First feature from young Finnish filmmaker Aleksi Salmenpera, “Producing Adults” is an entertaining drama-comedy about longing for a child and the unexpected turns love can take. Exposure in Toronto should get it picked by gay- and lesbian-themed fests, and an English-speaking remake is definitely a possibility.
Venla (Minna Haapkyla) and Antero (Kari-Pekka Toivonen) are living together and childless. Venla dreams about getting pregnant; Antero is reluctant. Venla is deaf to Antero’s worries that having a child would mean a great responsibility and a new way of life, while he clearly does not understand how much having a family would mean to her. In the end, he agrees on them trying, but secretly does everything he can to make sure they don’t conceive, even considering sterilization.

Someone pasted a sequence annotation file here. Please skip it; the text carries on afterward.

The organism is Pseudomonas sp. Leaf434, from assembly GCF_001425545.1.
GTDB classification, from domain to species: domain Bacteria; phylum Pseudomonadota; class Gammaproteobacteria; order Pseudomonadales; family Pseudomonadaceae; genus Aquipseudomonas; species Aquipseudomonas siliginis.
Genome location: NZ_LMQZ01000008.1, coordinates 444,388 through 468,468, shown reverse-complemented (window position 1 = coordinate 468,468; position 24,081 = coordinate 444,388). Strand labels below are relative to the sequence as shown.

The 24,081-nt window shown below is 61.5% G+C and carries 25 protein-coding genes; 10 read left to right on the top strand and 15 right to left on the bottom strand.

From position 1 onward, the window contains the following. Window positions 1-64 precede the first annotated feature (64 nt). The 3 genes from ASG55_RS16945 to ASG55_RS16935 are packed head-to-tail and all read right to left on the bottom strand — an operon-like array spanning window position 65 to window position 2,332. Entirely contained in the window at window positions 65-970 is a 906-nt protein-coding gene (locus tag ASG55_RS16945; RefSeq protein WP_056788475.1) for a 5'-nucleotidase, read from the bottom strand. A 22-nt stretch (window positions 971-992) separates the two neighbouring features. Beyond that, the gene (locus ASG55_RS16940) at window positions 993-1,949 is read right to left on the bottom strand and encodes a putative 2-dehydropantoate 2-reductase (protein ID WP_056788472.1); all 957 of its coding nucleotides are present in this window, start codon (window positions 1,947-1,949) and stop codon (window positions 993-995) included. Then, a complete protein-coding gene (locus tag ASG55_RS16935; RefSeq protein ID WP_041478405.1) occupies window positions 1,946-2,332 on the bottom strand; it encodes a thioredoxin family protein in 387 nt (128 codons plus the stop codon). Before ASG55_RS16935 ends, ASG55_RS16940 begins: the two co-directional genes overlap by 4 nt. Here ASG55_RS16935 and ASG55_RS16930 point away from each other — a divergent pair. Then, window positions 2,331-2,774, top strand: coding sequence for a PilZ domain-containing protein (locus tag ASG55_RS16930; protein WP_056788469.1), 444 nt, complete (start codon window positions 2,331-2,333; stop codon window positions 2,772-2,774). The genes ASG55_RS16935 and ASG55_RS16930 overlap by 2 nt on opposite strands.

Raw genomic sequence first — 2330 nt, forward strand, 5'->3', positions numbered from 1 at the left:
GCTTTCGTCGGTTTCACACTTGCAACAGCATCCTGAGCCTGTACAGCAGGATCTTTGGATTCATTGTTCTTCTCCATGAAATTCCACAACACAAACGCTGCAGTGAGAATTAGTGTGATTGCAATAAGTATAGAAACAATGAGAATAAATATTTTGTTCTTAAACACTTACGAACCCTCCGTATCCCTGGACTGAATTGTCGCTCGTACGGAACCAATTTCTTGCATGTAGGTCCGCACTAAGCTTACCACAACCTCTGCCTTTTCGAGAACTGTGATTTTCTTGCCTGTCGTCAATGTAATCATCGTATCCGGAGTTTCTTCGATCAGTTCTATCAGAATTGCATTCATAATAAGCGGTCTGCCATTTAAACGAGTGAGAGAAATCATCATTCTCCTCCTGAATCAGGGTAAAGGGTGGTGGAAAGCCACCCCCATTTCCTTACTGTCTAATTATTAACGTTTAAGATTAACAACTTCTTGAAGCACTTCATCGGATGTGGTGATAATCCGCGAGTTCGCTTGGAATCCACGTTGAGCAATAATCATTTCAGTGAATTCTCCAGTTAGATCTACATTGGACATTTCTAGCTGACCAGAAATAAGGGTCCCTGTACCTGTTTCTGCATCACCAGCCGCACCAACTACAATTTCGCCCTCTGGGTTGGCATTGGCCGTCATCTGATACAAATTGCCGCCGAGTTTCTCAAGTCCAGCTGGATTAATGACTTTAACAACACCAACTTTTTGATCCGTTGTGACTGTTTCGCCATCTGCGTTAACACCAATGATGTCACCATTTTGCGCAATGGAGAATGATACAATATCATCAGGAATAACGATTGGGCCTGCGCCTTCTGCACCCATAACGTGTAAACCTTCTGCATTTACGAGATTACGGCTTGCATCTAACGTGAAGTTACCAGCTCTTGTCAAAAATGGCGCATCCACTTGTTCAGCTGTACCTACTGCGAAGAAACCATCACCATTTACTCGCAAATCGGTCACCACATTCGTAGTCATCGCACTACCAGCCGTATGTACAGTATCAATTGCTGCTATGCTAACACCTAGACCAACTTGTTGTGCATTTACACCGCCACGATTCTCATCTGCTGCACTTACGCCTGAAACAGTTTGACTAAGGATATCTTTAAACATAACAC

Venla works as a psychologist at a fertility clinic, and is surrounded daily by those discussing their problems with childlessness. Her job is to decide who will receive artificial insemination — and she starts thinking about using one of the frozen sperm-samples herself.
Venla begins confiding her problems to a doctor at the clinic, Satu (Minttu Mustakallio). When circumstances throw them together, they realize the feelings they have for each other are deeper than they’d thought.
“Producing Adults” is a small but charming film, with two appealing leading ladies in Haapkyla and Mustakallio, who play with conviction the parts of women who end up in a relationship they never had dreamed about. The lesbian theme comes gradually and naturally into the story which never succumbs to the men-are-bad, women-are-fine cliche that too often sinks similar films. Character motivations — including Antero’s — are treated with respect.
Salmenpera tells his story in a straightforward manner, both the comic and dramatic moments. The sex scenes are realistic, but fairly discreet, and nudity is kept to a minimum. All tech credits are fine, with special mention to d.p. Tuomo Hutri’s excellent shots of Helsinki by night.